Within a timeframe of about 15 minutes, I then got pictures of (and in the first two cases, with) General Wesley Clark, Dr. John Holdren, and Senator John Kerry.  Increasingly bigger names were definitely in attendance today.  General Clark told us a personal but likely well-practiced anecdote about arguing with an 11-year-old over the age of the dinosaurs, as he (the kid) had been taught that the earth was only 6000 years old, while I chatted with Dr. Holdren about folks we both know at Harvard.  Holdren, the primary science advisor to President Obama and director of the Office of Science and Technology Policy, has also appeared on The Late Show with David Letterman and is likely one of the most public faces of science today.  His ability to communicate complex scientific concepts with patience, intelligence, and enthusiasm are in my opinion a great asset to the current administration.  More on his talk in a future post.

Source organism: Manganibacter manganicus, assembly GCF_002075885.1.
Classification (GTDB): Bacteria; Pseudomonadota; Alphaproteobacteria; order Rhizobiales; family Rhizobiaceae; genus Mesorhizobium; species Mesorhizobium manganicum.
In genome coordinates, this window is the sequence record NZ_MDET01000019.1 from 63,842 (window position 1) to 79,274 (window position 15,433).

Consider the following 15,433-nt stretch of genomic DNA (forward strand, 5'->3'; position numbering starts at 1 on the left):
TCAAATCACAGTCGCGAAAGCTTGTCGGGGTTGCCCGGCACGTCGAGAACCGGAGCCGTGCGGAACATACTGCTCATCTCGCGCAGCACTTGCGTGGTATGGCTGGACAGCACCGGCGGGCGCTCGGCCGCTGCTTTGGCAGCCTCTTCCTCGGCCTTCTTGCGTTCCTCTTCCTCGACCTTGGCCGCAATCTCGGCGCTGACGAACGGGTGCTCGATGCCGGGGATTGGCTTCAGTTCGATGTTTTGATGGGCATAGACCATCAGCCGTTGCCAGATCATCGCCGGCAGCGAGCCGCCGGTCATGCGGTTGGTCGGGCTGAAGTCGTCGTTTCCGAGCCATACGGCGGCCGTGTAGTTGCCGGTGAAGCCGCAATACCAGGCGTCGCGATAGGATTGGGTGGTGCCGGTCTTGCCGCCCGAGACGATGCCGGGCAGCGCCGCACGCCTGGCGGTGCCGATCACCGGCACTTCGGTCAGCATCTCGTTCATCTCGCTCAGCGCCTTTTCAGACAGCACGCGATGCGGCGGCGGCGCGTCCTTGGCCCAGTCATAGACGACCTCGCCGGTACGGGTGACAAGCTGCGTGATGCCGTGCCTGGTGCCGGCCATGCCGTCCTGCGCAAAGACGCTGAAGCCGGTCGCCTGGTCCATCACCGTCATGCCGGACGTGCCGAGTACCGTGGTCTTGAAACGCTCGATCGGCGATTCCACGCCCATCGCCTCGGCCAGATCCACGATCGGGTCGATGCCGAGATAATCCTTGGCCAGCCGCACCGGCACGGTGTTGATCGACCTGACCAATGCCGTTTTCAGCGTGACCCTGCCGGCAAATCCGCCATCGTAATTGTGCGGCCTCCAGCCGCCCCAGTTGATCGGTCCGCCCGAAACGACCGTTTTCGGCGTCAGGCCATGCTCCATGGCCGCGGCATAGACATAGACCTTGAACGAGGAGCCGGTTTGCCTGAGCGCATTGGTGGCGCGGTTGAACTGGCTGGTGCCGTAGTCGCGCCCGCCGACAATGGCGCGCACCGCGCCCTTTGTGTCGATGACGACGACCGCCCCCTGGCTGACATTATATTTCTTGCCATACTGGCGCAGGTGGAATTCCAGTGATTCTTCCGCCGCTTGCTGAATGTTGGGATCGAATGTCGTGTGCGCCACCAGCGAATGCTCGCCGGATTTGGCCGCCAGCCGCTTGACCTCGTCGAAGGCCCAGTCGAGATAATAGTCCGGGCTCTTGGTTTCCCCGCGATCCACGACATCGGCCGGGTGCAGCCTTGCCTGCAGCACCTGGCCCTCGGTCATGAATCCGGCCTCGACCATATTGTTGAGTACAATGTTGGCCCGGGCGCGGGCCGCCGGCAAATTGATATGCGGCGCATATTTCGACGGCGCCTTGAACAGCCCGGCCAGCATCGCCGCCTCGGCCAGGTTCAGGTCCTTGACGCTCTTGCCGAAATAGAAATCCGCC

General Wesley Clark with me and David Shafie.

Senator John Kerry rushes by, surrounded by press and staff.

Me with John Holdren, science advisor to President Obama.

David and I went to a panel discussion in the Bellona Room, buried in the depths of the delegate offices (each country/big govt. office gets one, which acts as the center of business for all govt. officials), to hear from representatives of the Union of Concerned Scientists, the World Wildlife Foundation, the Blue Green Alliance, the Pew Center on Global Climate Change, and the National Wildlife Federation about the status of climate change legislation and how NGOs can play a role in shaping it.  They were all quite savvy about how Congress operates and how to effectively lobby for science priorities (e.g. emphasizing job creation and showing how states can financially benefit).

Panel discussion on US climate change legislation held at the Bellona Room.